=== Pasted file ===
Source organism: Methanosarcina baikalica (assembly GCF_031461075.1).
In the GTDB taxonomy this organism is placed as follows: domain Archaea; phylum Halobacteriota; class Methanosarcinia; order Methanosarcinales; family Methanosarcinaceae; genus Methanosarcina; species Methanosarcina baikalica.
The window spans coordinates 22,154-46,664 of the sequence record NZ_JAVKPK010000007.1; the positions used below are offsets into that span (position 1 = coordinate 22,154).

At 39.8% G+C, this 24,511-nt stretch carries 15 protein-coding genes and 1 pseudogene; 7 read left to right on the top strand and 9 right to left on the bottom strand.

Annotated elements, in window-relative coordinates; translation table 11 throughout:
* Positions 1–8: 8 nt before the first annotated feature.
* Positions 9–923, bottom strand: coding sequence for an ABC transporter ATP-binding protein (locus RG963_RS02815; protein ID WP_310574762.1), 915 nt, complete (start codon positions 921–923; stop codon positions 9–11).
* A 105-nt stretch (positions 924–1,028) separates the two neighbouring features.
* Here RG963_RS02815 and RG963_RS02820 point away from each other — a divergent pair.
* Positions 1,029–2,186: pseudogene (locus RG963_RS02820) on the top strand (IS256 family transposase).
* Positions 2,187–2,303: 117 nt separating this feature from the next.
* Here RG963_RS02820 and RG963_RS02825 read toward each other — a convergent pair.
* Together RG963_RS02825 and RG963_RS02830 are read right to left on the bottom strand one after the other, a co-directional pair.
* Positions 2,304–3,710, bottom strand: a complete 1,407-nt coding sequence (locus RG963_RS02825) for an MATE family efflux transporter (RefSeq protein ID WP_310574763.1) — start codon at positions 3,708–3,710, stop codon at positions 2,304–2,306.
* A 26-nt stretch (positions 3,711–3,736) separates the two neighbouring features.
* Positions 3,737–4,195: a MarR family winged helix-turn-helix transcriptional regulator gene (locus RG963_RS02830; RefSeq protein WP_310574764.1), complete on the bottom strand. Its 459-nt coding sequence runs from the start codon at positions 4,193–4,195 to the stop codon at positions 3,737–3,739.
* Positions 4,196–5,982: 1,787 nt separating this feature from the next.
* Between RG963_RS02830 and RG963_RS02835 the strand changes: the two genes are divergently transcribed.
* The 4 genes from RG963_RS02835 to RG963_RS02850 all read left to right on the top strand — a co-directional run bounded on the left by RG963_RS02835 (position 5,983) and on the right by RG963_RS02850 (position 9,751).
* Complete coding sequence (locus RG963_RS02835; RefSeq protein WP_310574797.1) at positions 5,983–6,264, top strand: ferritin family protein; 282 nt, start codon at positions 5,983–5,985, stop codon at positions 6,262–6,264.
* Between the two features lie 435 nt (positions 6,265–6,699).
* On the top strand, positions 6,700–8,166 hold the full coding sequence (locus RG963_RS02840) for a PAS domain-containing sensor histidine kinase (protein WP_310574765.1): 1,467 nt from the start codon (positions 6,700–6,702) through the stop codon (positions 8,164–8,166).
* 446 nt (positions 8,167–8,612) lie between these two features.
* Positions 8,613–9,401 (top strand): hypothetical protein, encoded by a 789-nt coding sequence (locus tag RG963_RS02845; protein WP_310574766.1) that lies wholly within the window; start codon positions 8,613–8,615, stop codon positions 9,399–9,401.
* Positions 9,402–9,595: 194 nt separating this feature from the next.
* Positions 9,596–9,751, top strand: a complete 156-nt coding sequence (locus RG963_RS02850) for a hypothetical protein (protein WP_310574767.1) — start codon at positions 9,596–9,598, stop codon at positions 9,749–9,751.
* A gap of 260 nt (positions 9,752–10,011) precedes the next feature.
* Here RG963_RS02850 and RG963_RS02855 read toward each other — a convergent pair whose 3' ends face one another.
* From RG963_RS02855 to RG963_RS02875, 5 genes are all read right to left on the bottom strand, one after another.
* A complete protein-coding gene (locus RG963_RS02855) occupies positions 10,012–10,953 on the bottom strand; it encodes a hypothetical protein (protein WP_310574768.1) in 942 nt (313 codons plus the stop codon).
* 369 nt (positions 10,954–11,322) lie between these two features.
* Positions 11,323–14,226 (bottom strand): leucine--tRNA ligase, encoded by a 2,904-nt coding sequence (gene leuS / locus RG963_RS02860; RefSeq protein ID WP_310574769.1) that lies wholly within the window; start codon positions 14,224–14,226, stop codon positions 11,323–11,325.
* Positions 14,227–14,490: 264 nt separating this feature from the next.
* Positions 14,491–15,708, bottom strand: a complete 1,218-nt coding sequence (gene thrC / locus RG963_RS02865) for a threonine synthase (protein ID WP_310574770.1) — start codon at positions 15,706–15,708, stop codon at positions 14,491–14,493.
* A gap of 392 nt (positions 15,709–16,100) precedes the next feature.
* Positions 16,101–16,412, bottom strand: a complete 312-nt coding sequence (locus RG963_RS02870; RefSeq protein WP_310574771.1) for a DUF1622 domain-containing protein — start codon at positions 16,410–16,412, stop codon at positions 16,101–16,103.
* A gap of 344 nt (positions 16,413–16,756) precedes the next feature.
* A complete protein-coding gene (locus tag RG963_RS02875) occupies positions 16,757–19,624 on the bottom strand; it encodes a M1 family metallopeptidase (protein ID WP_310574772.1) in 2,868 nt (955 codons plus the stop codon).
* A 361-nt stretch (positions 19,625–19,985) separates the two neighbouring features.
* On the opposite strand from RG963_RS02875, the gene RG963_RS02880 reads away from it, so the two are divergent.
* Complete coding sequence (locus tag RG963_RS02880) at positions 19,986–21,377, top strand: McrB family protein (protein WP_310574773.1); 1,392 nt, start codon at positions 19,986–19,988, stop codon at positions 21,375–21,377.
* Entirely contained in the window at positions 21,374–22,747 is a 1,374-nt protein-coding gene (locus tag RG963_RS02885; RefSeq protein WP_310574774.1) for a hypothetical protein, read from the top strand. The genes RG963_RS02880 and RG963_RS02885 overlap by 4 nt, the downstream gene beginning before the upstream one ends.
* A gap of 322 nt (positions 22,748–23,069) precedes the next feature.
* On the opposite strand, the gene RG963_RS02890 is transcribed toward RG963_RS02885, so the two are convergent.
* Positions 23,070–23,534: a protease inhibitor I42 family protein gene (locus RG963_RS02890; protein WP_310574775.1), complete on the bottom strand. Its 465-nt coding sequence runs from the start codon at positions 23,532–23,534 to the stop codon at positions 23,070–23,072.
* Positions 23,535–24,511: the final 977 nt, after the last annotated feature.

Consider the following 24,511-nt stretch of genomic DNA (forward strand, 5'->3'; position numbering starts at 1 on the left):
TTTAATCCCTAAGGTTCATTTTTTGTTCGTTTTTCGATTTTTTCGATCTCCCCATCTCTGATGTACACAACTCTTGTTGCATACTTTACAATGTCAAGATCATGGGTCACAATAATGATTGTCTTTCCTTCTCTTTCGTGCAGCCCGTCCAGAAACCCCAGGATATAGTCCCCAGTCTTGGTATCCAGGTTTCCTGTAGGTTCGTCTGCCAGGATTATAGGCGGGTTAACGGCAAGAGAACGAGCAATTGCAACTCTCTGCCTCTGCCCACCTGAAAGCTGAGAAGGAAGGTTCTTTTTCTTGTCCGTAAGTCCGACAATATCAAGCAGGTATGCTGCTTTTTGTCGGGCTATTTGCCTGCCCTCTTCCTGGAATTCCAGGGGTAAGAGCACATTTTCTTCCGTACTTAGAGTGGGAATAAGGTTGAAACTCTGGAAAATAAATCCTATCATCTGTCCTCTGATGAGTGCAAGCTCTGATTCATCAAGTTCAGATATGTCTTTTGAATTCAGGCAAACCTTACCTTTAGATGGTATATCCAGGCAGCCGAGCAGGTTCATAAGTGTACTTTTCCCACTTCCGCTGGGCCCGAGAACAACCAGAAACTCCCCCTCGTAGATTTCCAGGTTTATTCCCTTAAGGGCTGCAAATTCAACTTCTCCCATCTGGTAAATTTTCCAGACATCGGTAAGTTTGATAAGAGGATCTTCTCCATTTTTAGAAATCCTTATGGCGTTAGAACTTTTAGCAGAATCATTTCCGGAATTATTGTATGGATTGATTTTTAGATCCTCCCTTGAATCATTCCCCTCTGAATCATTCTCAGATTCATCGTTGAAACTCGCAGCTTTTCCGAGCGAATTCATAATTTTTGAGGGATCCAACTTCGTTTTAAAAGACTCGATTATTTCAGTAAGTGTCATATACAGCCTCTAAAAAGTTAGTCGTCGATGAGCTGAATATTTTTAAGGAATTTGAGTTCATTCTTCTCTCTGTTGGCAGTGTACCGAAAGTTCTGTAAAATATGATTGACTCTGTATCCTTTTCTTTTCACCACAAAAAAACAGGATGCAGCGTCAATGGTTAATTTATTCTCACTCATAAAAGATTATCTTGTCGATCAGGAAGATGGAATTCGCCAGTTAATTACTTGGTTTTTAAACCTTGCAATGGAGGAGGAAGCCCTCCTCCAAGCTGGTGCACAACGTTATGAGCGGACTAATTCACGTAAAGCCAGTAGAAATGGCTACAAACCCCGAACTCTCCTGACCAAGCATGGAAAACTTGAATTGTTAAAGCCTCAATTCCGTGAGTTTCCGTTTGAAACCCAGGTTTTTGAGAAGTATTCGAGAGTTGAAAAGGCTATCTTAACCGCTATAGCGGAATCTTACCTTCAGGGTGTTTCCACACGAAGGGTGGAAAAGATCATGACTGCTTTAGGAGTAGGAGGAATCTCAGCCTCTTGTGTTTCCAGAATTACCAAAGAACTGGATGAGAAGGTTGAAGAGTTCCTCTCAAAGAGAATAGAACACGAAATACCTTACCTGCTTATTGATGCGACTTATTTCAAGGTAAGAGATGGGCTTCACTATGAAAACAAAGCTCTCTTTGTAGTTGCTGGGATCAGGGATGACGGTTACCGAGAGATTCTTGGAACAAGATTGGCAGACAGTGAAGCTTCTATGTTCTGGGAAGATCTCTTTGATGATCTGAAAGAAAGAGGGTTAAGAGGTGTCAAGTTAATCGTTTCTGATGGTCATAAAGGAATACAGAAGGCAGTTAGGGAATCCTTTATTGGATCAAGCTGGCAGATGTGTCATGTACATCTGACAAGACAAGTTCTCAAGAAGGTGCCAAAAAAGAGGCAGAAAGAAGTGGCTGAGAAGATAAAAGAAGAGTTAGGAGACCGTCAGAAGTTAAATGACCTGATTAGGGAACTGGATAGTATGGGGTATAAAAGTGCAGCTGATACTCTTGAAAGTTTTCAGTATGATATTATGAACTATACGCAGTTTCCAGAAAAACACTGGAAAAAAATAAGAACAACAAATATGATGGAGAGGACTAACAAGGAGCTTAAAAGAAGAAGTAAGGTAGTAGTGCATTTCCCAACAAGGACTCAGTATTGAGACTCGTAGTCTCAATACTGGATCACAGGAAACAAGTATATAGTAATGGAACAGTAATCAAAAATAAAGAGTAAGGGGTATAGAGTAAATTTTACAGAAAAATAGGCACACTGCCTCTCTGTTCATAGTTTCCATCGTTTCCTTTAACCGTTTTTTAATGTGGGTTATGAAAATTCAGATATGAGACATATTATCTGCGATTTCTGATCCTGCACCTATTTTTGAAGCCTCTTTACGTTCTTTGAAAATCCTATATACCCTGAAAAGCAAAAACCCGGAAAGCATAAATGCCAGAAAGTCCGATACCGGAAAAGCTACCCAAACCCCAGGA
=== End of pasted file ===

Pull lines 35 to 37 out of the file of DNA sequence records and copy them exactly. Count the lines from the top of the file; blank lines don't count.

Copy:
* A gap of 392 nt (positions 15,709–16,100) precedes the next feature.
* Positions 16,101–16,412, bottom strand: a complete 312-nt coding sequence (locus RG963_RS02870; RefSeq protein WP_310574771.1) for a DUF1622 domain-containing protein — start codon at positions 16,410–16,412, stop codon at positions 16,101–16,103.
* A gap of 344 nt (positions 16,413–16,756) precedes the next feature.